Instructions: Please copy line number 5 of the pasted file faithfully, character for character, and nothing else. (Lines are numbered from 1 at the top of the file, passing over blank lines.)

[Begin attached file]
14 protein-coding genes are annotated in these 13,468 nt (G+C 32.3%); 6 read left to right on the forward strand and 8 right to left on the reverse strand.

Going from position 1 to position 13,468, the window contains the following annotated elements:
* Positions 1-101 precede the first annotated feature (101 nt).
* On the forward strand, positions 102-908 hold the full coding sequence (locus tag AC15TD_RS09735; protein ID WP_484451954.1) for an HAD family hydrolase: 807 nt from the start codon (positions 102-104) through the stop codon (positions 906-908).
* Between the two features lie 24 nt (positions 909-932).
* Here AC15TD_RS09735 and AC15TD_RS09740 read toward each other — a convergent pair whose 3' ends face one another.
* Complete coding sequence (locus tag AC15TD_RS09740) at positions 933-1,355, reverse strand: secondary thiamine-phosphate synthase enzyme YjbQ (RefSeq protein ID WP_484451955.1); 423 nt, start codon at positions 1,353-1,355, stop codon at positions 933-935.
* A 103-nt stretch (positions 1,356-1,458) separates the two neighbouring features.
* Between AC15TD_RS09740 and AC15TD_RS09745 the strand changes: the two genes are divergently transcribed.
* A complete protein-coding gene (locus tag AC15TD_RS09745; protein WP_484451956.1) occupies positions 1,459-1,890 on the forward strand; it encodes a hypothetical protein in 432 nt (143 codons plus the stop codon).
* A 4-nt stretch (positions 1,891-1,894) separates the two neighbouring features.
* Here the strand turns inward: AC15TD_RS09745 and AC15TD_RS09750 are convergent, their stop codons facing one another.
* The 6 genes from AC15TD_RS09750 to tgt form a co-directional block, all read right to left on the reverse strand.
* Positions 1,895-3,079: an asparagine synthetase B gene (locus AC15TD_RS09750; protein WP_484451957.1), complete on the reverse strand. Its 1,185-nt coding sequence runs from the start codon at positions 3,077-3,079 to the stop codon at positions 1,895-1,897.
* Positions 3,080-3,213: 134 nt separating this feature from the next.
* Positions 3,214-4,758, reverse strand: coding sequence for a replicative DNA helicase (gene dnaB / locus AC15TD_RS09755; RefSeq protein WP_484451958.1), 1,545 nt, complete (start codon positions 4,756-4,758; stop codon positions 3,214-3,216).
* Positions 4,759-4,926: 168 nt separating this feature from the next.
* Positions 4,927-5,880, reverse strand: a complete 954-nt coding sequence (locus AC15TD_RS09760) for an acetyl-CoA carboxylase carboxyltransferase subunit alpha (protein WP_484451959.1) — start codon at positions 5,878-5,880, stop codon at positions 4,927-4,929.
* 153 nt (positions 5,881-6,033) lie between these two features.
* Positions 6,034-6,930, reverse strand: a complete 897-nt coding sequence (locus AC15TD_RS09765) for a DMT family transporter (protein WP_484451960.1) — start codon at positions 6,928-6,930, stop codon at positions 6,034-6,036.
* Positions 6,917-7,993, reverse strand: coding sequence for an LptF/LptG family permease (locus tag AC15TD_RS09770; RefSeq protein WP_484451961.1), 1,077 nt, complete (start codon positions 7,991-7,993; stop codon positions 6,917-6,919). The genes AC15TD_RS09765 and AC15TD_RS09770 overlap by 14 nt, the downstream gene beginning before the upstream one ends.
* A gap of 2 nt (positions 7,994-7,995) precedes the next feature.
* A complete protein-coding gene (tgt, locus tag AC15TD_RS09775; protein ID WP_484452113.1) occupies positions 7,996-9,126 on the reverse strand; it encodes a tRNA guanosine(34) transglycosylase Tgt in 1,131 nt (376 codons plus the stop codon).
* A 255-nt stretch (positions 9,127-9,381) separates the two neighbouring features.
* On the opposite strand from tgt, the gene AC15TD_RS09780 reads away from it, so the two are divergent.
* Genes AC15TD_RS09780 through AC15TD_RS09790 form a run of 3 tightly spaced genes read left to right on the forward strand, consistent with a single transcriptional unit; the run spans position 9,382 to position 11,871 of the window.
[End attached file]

* Between the two features lie 24 nt (positions 909-932).